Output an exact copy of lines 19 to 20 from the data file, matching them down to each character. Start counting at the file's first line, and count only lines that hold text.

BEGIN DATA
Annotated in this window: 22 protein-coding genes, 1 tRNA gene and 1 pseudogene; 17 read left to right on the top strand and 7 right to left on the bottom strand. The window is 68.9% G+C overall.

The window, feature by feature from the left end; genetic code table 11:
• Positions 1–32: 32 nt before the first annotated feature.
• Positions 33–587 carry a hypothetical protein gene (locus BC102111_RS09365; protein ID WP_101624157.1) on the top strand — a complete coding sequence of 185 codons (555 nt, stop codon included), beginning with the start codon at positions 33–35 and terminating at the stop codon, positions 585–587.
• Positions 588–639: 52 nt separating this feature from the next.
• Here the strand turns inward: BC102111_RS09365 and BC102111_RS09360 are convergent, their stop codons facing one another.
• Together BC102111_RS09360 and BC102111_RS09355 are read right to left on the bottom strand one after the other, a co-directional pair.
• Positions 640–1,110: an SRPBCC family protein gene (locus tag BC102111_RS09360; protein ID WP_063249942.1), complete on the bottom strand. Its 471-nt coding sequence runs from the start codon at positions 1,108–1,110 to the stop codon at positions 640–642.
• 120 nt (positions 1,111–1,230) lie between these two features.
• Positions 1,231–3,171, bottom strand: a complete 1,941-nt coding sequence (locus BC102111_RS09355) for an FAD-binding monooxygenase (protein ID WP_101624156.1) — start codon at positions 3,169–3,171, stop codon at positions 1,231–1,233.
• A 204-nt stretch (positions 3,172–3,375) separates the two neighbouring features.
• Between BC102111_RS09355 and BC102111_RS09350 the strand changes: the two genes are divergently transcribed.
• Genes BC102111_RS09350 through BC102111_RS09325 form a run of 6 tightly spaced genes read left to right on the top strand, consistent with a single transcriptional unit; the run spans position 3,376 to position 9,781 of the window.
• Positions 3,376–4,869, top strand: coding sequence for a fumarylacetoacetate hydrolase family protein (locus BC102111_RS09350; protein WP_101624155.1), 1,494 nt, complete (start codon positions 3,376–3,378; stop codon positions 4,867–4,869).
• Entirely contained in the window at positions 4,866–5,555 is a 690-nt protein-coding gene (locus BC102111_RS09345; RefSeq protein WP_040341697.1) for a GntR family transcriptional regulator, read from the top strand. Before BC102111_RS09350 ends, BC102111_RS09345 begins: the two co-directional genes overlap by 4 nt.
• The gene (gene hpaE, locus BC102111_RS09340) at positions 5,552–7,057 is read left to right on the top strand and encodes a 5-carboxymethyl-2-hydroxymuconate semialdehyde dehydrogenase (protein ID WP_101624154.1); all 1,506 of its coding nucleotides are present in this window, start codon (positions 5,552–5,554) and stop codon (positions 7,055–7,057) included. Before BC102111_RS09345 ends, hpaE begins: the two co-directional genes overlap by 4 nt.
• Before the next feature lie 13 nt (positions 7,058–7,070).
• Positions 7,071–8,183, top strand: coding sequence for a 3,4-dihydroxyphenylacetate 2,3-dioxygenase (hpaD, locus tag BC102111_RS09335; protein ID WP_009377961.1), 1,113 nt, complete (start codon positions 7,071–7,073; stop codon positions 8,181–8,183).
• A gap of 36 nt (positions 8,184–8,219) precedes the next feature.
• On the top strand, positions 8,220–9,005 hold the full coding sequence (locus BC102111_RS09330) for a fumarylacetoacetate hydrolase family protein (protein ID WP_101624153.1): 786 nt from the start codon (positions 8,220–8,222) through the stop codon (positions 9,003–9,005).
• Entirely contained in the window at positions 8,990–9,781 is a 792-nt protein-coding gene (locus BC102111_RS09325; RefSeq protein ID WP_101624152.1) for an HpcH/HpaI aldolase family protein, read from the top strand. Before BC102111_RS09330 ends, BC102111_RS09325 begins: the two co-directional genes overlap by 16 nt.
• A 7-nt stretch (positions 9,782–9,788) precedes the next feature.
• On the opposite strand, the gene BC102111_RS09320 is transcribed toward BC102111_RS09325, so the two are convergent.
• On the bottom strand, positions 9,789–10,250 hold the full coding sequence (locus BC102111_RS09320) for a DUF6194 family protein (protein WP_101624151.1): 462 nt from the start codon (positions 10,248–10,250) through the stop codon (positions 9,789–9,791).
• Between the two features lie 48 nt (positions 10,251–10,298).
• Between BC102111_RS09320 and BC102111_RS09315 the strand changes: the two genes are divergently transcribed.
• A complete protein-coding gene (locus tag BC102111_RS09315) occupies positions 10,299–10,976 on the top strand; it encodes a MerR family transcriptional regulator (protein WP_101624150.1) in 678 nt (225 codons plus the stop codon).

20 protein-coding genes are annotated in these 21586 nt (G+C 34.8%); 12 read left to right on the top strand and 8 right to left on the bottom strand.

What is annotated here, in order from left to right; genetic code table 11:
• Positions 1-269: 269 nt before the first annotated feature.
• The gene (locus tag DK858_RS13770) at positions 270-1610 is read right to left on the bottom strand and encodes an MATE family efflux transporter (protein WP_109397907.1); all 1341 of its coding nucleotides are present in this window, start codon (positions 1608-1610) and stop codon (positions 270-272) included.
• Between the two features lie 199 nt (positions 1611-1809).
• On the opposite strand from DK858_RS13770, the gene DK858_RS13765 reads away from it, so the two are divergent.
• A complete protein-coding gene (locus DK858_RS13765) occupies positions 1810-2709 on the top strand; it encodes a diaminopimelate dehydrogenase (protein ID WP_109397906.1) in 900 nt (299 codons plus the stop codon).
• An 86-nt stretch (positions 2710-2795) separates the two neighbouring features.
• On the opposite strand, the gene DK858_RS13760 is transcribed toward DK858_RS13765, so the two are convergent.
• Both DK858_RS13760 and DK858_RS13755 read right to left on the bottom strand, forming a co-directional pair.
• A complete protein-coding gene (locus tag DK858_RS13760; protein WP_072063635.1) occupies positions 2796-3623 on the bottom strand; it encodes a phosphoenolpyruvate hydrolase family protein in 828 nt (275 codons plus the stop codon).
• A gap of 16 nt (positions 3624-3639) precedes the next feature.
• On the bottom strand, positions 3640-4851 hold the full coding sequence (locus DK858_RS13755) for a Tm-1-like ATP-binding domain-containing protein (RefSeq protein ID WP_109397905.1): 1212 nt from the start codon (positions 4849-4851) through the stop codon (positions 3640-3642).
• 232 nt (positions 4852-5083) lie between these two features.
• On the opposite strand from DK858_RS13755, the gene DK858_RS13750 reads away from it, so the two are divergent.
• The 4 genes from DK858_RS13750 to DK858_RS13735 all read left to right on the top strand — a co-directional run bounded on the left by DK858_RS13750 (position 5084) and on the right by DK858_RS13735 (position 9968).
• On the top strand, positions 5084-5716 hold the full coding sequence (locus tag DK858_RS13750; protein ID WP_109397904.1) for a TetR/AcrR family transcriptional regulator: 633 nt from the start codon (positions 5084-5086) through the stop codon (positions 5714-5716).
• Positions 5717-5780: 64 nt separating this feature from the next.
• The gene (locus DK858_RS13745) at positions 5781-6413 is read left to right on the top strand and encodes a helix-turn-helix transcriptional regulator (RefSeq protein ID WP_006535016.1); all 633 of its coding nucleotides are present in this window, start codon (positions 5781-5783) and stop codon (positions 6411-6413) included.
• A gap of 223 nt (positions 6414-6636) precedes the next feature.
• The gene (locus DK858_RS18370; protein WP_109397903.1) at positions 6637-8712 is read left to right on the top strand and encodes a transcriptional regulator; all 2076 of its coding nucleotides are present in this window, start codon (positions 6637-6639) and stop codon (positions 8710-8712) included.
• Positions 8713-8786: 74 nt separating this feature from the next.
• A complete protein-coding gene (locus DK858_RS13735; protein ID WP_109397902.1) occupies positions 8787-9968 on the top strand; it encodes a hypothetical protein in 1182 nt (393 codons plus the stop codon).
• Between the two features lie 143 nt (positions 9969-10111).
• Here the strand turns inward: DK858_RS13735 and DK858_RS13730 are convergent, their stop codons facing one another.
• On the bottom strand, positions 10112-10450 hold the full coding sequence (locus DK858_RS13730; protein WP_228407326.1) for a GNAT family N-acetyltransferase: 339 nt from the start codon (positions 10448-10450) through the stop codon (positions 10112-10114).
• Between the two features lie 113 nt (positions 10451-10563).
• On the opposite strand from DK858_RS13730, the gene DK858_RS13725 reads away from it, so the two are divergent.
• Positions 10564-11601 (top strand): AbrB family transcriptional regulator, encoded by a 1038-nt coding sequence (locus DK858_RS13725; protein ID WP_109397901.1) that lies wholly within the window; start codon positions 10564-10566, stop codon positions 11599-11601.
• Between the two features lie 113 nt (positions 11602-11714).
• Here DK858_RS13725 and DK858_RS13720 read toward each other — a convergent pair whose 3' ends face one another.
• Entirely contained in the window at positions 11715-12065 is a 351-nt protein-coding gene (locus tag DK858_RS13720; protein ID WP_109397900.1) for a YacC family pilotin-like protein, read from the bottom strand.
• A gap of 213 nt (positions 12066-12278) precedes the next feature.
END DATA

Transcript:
• A gap of 36 nt (positions 8,184–8,219) precedes the next feature.
• On the top strand, positions 8,220–9,005 hold the full coding sequence (locus BC102111_RS09330) for a fumarylacetoacetate hydrolase family protein (protein ID WP_101624153.1): 786 nt from the start codon (positions 8,220–8,222) through the stop codon (positions 9,003–9,005).